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Michigan Environmental Education Curriculum
Wastewater Treatment

Domestic wastewater is a gray, turbid liquid sometimes said to have an odor of kerosene or freshly-turned earth. Wastewater contains fecal material, urine, some food scraps and cleaning agents; basically anything we put down the drain! But wastewater is mostly water, containing only about 500 parts of waste in every million parts of wastewater. That would like trying to find one of your classmates in a sold-out Michigan Stadium.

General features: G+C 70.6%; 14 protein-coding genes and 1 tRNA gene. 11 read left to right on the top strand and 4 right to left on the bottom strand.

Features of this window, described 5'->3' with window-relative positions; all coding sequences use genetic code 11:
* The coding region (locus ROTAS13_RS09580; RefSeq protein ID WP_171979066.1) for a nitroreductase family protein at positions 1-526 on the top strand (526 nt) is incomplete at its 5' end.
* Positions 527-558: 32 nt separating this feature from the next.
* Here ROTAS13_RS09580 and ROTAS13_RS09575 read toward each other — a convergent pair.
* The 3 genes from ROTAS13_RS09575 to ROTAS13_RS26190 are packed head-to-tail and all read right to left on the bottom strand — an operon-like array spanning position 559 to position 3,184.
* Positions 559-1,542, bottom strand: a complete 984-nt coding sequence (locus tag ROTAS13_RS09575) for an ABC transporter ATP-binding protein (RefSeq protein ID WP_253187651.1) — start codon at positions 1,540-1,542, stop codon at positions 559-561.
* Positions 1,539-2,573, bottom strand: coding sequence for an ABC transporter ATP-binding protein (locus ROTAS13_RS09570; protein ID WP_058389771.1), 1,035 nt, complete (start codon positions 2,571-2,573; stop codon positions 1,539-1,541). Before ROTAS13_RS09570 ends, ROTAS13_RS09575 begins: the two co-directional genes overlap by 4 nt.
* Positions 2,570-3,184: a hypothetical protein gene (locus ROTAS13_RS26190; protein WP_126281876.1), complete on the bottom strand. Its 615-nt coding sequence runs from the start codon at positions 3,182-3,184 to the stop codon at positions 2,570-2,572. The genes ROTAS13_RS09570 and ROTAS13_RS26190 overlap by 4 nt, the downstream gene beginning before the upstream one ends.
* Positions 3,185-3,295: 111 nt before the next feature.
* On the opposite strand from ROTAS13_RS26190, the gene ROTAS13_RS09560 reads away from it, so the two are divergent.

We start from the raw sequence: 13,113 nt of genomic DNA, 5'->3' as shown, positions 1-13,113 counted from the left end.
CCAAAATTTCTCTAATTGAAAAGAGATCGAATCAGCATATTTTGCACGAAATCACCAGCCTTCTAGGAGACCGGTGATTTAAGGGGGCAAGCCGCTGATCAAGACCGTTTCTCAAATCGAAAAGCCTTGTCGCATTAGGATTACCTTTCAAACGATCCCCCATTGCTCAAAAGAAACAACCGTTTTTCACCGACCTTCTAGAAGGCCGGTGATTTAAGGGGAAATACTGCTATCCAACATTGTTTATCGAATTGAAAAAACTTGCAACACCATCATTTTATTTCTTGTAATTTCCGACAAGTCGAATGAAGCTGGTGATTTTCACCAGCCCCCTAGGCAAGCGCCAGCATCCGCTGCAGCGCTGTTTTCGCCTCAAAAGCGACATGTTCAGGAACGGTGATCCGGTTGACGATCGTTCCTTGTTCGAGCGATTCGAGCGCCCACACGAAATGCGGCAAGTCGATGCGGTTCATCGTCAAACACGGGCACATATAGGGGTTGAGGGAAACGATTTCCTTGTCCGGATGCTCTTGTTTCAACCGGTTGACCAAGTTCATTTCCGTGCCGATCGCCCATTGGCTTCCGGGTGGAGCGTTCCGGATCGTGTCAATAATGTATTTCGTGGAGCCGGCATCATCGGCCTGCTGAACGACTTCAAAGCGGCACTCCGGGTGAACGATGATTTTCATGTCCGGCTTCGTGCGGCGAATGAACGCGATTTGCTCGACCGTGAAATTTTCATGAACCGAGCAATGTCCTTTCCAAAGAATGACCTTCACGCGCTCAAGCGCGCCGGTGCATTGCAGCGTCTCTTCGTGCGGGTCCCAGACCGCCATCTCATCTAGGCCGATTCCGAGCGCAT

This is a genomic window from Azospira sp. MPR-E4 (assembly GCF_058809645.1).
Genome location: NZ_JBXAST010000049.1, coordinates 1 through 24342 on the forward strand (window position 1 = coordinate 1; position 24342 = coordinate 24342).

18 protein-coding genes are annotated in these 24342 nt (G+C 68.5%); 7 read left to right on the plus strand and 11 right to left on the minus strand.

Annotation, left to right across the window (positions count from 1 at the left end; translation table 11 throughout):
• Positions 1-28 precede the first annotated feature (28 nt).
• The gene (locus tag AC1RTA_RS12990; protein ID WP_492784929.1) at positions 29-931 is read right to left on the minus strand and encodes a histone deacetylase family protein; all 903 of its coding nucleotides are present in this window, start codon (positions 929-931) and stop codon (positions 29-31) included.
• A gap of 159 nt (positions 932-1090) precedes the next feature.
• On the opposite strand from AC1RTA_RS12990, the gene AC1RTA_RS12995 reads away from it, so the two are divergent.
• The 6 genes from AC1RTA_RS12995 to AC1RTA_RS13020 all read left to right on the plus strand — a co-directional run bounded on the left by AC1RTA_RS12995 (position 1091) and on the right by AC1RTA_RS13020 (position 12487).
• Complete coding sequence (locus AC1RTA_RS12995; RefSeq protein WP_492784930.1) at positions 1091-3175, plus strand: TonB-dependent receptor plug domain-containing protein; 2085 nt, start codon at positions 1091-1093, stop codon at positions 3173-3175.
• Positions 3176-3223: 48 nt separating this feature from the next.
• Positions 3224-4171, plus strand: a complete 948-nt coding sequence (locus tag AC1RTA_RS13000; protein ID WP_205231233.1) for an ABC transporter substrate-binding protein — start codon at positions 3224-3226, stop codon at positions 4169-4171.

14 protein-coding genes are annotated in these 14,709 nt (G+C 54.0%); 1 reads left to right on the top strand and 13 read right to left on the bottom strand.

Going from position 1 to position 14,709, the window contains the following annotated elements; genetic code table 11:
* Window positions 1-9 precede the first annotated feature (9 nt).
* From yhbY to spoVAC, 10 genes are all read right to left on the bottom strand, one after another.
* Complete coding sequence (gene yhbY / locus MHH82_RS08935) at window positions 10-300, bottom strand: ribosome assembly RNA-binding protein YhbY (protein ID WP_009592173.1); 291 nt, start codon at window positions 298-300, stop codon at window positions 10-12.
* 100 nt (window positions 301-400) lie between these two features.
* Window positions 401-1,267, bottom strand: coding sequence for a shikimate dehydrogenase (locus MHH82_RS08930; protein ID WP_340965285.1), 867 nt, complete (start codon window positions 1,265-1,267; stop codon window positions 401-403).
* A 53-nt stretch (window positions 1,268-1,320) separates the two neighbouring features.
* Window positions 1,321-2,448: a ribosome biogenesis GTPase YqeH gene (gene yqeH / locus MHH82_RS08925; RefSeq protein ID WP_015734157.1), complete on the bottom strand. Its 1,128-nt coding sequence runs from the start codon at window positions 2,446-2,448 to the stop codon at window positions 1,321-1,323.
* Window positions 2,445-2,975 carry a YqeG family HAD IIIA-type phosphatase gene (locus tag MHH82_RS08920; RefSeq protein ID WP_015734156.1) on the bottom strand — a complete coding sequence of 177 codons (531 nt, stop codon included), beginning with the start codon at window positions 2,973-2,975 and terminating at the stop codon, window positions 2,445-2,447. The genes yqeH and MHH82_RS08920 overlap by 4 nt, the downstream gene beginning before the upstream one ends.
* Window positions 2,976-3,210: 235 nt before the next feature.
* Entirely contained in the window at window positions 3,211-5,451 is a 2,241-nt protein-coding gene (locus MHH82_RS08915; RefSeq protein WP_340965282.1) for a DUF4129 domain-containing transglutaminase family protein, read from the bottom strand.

So, if it's mostly water, what's the problem? The pollutants in wastewater can cause water quality problems even in very small quantities. Here's what we're worried about and why.

Pathogens: disease-causing organisms

Solids: suspended particles that make the water turbid

Nutrients: such as phosphorus that can cause nuisance plant growth

Organic matter: that can rob the oxygen resources of streams

Toxics: metals and synthetic organic chemicals harmful to humans and wildlife

PSNOT, it snot a pretty picture!

Raw Wastewater

Raw wastewater

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